Undergrad: University of Oregon, Eugene, OR - Chemistry
Current Job Title: Application Engineer at Thermo Fisher Scientific (FEI Company)
During the final years of my undergraduate degree in chemistry at the University of Oregon, I was faced with the difficult question of what I wanted to do when I was done. I had three years of research experience and planned to apply to a PhD program after graduating. As senior year rolled around and I was forced to address this question with more seriousness, I began to realize that I was having doubts about the path I was on. I knew I was still committed to expanding my education, but I was also interested in seeing what applied science looked like “in the real world.” The prospect of entering a PhD program which could take anywhere from 4-6 years, without any idea of what a science career outside of academia actually looked like, made me a little uneasy. After discussing these uncertainties with my research professor, he recommended the Master’s program to me. After doing a little research I realized this program was exactly what I had been looking for. A master’s degree in about a year, plus paid exposure to the industry side of science. For me, it was the perfect balance of continuing my education while still figuring out what a career in science was like.
The summer curriculum was very challenging, however it was a perfect environment for such an accelerated course. In short, it's an impossible amount of work for a single person, but fortunately you're not alone. The teamwork and networking experience that this program provides is perhaps one of the most valuable and unique aspects it has to offer. The lecture and lab experience are obviously an integral part of any science education, but I don’t know of any other program that stresses the professional development and interpersonal career skills as much. For 10 weeks you will spend most of your days with a group of strangers who you will rely on and who will rely on you. At the very least, it will teach you to find a way to get along with people you don’t always see eye to eye with (and there will be some of that), and at its best you will form bonds with some of the brightest and most driven people – who are all about to become your network in industry. The summer will be difficult – and it will also be one of the most exciting and interesting terms of your academic career. It's difficult to describe the summer as it is a bit of a paradox; every day will be long, full, and difficult, but it will be over faster than you can imagine. My advice about the summer is if the rigor has you worried, make your choice not on how intelligent you believe yourself to be, but on how hard you are capable of working.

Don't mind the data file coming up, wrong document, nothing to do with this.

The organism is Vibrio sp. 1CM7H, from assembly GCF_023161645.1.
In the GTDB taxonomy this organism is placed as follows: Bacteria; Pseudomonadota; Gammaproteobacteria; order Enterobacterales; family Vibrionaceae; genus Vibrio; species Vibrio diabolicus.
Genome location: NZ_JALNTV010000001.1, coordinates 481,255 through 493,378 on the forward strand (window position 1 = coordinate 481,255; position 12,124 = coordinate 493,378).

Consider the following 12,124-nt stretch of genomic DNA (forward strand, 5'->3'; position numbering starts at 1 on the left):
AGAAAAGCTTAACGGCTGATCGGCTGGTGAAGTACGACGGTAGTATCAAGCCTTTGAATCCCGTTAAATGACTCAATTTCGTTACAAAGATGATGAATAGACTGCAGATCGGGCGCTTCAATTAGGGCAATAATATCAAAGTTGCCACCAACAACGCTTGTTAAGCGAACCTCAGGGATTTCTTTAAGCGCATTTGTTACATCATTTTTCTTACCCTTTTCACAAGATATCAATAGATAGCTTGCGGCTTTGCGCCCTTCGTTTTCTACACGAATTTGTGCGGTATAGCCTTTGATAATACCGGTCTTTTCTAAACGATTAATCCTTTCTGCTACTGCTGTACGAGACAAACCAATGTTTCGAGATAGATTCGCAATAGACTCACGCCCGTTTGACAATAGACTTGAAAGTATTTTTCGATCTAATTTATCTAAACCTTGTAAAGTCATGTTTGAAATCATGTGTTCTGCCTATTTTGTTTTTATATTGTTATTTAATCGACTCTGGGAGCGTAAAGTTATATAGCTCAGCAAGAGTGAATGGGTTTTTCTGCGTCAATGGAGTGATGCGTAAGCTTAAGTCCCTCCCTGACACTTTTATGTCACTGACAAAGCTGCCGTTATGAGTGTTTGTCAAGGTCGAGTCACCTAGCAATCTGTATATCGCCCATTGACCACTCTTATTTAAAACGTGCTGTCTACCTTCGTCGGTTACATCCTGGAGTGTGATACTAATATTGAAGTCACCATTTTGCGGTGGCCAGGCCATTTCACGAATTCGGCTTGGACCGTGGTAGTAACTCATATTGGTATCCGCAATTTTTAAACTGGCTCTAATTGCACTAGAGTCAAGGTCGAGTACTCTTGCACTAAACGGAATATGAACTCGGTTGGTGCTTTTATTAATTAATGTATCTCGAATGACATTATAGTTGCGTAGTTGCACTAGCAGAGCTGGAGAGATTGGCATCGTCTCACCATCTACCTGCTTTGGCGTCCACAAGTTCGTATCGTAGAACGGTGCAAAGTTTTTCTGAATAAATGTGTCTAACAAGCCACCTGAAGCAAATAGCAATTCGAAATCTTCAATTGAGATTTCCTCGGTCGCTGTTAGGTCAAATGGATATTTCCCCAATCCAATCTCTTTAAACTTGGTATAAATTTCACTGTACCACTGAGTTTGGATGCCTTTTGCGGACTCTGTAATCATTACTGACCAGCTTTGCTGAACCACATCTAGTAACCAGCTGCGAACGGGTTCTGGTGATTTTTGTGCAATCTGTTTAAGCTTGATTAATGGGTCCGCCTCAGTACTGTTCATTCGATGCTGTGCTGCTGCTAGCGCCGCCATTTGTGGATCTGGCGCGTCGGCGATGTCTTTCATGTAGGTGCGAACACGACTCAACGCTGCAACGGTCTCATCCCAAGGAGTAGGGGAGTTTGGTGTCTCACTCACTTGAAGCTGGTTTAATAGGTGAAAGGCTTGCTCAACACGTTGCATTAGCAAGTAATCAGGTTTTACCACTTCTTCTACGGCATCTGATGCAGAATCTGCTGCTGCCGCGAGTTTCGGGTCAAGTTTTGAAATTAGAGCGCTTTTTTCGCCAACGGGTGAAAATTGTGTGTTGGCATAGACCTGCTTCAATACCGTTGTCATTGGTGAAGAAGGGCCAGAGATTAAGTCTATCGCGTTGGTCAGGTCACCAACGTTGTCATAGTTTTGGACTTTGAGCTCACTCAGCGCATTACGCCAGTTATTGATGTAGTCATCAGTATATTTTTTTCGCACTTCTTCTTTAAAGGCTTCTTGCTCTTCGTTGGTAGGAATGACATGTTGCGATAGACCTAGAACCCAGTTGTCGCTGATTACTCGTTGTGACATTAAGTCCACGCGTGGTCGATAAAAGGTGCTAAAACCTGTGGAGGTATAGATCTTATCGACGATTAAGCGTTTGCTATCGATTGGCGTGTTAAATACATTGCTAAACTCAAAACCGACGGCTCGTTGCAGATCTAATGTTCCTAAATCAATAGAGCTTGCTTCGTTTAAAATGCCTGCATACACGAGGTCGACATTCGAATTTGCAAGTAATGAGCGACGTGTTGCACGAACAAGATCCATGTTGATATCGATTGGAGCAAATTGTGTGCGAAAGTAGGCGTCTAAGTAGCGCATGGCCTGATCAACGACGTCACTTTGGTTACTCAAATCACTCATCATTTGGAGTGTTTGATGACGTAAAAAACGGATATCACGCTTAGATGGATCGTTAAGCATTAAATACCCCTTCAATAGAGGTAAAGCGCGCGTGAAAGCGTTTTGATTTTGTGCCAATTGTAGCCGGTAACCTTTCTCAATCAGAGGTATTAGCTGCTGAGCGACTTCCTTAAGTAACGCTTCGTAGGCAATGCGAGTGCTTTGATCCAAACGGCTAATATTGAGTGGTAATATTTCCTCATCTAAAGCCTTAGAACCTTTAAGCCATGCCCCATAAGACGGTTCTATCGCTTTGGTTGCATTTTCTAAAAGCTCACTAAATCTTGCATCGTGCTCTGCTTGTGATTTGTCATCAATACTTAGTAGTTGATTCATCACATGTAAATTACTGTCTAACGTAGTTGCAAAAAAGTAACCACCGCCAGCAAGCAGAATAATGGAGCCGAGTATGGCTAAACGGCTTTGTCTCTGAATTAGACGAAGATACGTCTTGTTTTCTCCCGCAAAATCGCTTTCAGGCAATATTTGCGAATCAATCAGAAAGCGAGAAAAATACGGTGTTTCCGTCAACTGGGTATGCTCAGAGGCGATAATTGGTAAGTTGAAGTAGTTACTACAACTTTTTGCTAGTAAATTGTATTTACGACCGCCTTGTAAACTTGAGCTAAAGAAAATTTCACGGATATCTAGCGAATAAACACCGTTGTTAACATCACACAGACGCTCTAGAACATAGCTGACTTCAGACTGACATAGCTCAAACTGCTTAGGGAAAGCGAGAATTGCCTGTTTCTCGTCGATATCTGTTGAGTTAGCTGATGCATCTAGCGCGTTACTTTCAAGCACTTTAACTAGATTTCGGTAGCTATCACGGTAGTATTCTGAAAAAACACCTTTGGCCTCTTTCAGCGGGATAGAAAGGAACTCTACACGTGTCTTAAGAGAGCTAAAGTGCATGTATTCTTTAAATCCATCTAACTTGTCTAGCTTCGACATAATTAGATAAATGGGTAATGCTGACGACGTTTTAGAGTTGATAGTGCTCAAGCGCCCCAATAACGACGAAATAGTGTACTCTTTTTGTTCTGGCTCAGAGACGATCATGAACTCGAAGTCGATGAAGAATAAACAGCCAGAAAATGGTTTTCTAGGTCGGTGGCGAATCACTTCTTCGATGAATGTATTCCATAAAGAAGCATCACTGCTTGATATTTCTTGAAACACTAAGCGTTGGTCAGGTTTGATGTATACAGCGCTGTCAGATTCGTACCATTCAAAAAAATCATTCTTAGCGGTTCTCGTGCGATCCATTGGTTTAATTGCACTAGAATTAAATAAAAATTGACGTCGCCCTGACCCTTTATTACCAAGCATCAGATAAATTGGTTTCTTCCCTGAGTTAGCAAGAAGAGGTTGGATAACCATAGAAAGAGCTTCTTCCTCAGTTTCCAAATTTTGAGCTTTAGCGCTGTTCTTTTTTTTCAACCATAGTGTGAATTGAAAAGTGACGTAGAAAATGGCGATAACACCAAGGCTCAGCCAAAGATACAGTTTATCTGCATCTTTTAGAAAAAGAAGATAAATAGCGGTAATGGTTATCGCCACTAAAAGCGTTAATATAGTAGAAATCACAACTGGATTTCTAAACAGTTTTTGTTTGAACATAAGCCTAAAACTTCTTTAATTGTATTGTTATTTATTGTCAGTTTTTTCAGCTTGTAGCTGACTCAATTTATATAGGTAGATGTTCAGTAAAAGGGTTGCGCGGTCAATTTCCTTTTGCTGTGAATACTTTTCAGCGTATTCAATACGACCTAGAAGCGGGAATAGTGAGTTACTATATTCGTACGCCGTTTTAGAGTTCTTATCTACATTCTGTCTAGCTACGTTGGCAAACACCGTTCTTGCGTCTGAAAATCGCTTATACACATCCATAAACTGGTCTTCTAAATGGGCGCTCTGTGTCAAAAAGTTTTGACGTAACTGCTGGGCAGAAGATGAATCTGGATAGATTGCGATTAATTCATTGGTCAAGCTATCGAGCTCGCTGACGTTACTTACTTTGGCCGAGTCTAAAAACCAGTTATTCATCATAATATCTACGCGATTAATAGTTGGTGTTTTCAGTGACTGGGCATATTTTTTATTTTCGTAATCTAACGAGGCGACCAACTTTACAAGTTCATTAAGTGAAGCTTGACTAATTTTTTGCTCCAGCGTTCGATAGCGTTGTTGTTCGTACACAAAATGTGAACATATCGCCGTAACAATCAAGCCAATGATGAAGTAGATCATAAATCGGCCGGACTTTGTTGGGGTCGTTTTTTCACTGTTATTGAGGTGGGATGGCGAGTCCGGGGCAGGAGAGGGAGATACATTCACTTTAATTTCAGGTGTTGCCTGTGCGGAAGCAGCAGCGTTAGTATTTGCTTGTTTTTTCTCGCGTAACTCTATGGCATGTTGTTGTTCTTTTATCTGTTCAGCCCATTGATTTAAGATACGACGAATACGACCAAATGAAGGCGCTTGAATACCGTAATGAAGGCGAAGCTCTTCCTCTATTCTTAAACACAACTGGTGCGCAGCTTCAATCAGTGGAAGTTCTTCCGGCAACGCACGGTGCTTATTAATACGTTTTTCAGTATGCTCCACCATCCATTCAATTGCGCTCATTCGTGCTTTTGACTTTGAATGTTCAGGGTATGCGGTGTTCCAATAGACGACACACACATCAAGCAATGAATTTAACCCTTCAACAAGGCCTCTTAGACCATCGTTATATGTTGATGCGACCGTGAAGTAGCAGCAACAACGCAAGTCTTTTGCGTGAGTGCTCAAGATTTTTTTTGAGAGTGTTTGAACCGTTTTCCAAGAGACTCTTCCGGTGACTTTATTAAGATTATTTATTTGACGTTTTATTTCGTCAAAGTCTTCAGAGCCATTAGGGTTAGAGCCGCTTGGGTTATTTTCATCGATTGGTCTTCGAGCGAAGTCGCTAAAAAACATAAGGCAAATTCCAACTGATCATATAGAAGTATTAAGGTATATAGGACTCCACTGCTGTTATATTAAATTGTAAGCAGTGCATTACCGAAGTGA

When I originally wrote this, I was mid-way through my internship at FEI and I realized that the interpersonal skills and the self-motivated work ethic that the program forces you to embrace are arguably more important on a day to day basis than the specifics of manufacturing processes and the theory behind them. The program puts a focus on this because it is the only element that will exist regardless of where your internship takes you. In this way the program prepared me very well for my internship, even though the day to day specifics of my job could not be taught, especially for the diversity of internships available to students in the program.
The exact path of my education and career is still not perfectly clear to me, as I expect it will continue to be for some time, but this Master’s program has given me some invaluable tools to make more informed decisions about that path and the ability to follow it. I've gained knowledge about the world of semiconductor manufacturing, invaluable work experience in a field relevant to my interests, insight into careers in science, understanding about how my degree impacts my career, and a strong network of individuals starting their careers in dozens of industries both closely related to and very far removed from my current position. If you want to gain the same type of insight while making life-long friends and connections, expand your education and practical career experience, all while earning a paycheck with little more than a 1 year commitment, I highly recommend this program.
James provided an update December 2018: